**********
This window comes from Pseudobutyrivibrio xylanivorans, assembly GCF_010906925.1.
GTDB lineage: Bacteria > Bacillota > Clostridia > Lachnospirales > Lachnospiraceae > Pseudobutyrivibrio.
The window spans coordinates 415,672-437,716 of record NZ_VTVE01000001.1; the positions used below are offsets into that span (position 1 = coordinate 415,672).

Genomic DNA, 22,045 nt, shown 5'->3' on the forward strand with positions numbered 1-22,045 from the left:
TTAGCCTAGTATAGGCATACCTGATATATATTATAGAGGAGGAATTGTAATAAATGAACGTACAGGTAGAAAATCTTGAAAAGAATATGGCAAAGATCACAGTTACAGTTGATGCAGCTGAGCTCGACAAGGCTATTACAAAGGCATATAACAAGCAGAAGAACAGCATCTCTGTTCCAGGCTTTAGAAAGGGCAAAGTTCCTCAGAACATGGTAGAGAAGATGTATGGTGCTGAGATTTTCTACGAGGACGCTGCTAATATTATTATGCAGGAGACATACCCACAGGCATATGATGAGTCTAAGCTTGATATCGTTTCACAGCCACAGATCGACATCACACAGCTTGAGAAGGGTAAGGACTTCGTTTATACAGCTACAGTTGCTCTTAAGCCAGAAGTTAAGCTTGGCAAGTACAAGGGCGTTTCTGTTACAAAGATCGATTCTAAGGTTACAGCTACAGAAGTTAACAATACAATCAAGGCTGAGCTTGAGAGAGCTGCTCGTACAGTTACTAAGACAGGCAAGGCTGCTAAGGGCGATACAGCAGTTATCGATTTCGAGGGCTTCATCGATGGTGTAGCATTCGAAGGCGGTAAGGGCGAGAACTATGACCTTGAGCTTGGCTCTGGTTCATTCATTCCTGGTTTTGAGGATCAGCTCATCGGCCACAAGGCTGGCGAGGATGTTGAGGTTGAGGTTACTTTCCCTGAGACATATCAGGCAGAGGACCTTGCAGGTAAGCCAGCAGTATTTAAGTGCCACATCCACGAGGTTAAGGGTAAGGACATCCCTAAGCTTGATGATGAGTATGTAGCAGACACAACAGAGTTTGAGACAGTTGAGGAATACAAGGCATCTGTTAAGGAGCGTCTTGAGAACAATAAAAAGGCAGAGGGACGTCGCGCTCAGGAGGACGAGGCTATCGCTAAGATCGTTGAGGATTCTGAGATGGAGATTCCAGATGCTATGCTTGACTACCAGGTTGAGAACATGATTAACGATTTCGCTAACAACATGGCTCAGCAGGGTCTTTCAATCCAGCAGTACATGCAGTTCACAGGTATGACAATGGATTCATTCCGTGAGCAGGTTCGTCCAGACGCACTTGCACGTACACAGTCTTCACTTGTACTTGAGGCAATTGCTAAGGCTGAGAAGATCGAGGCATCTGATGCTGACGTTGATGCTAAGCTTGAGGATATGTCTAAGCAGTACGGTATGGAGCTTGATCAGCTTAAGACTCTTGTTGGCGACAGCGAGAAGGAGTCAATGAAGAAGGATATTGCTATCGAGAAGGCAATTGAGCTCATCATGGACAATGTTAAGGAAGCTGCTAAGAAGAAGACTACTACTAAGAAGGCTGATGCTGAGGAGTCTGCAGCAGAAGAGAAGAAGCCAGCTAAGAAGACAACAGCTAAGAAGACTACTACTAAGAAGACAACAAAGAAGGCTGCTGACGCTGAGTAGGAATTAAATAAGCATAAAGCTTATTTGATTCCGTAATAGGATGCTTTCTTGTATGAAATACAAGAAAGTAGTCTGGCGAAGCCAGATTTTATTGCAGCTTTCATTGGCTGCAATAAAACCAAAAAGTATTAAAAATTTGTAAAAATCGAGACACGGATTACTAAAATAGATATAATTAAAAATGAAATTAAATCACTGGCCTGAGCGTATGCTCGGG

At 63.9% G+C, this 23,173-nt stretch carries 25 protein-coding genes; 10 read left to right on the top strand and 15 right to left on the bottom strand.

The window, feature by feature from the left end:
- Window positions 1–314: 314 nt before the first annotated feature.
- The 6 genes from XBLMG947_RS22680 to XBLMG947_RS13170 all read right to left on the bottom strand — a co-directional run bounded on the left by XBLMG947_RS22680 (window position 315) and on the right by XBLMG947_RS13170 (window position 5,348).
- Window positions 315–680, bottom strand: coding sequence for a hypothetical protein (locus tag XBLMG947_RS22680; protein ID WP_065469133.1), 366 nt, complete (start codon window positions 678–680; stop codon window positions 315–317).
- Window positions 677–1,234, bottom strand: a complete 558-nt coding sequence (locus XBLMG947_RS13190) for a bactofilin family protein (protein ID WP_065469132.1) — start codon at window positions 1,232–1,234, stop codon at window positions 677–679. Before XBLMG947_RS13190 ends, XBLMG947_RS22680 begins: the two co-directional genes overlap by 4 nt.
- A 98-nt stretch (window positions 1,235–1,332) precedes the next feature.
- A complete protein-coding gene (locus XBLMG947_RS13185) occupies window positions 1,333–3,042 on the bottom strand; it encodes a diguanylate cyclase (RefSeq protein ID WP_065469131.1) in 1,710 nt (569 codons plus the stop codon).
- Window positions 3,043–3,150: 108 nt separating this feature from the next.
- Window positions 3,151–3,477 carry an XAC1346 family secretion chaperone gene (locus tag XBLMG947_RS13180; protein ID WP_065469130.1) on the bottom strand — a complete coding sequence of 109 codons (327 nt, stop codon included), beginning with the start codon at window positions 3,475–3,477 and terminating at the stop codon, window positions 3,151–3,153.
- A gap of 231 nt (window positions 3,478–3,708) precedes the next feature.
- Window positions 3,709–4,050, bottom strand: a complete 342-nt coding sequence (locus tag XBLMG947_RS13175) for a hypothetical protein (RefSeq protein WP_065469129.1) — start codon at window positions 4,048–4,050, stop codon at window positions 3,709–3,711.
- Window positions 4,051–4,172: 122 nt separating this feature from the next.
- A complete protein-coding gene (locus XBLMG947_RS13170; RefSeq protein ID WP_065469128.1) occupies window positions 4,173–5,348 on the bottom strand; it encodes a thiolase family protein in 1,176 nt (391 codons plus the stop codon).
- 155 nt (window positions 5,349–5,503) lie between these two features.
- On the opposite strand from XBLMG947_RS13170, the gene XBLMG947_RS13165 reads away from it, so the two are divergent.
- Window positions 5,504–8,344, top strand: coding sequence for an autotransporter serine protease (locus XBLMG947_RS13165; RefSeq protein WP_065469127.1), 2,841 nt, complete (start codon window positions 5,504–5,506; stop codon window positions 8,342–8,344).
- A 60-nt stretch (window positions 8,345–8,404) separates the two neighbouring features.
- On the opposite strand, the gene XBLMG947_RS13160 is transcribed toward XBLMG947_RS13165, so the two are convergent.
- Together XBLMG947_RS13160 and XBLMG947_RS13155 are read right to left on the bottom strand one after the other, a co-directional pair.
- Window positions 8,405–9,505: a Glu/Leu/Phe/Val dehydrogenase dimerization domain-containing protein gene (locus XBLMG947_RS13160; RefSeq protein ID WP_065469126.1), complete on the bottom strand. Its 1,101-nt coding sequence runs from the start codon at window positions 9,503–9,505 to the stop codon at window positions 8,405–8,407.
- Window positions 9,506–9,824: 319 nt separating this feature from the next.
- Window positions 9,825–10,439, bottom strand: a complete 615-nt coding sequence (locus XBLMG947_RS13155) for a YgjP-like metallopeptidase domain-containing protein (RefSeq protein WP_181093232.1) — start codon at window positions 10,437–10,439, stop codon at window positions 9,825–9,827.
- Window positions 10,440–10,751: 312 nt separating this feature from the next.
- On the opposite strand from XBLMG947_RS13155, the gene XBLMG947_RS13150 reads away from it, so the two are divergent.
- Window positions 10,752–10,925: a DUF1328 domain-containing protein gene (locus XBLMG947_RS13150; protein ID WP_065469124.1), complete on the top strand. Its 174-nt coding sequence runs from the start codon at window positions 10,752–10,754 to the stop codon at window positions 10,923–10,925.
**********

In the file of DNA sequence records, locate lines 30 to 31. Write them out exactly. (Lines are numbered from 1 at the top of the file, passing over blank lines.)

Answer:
- On the opposite strand from XBLMG947_RS13155, the gene XBLMG947_RS13150 reads away from it, so the two are divergent.
- Window positions 10,752–10,925: a DUF1328 domain-containing protein gene (locus XBLMG947_RS13150; protein ID WP_065469124.1), complete on the top strand. Its 174-nt coding sequence runs from the start codon at window positions 10,752–10,754 to the stop codon at window positions 10,923–10,925.